SeaWorld has been in the news countless of times for their treatment of captive animals, especially orca. In 2006 a killer whale killed a trainer after hearing her calf cry in another pool. In 2010 another trainer was killed by a whale after a show. Over the years people have brought awareness to the issue and poor treatment of the orcas, yet the chain continues to keep and study killer whales and other mammals.
Should We Keep Whales in Captivity?
We’ve all seen those SeaWorld commercials as children and hoped that one day our parents would take us there. Then we grow into adults and realize that while they may have rides like Six Flags and plenty of wildlife to see, they are keeping killer whales in captivity and doing a poor job at it.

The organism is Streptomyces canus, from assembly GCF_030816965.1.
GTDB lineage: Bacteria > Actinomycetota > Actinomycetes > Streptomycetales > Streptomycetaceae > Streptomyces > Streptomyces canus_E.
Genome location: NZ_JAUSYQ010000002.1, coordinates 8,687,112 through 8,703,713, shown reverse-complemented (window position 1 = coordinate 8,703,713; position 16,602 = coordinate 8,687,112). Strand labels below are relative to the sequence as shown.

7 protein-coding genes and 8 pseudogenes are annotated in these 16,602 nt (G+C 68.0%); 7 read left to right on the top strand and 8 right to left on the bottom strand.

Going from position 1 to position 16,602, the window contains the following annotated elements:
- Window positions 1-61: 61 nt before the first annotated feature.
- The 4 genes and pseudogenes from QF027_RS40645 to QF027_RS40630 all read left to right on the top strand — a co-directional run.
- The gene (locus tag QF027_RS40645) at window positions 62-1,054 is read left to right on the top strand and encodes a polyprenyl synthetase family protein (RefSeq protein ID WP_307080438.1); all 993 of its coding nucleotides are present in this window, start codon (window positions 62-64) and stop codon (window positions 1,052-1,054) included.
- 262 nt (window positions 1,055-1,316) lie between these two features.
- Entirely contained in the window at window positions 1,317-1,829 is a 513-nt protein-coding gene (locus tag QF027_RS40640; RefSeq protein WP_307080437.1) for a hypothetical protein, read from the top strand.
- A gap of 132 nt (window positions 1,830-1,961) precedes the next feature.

In 2015, an 18 year old orca named Unna died from a fungal infection. When orcas can live well past 50 years in the wild. This is extremely sad news for animal lovers. Today, we bring you more bad news coming from SeaWorld San Diego.
On Thursday, August 19th, the youngest orca at San Diego SeaWorld died. Amaya, the six year old orca, showed signs of an illness on Wednesday. The team of veterinarians at SeaWorld started to treat her right away but within 24 hours she sadly passed away. As of now, we don’t know the exact reason why this happened and what the illness was. This can take a few weeks before we learn the truth but needless to say, another orca is gone, too soon, while in captivity.
In 2016, SeaWorld ended its breeding program of orcas due to the numerous accusations and deaths of and by killer whales. Young orca Amaya is one of the last to be born in their captivity, to parents Kalia and Ulises. She died too young and never got to experience the vast, open seas.
This is just another reason why these whales should never be kept in captivity. While SeaWorld has ended its breeding program in 2016, they still have 19 killer whales in captivity in their three parks.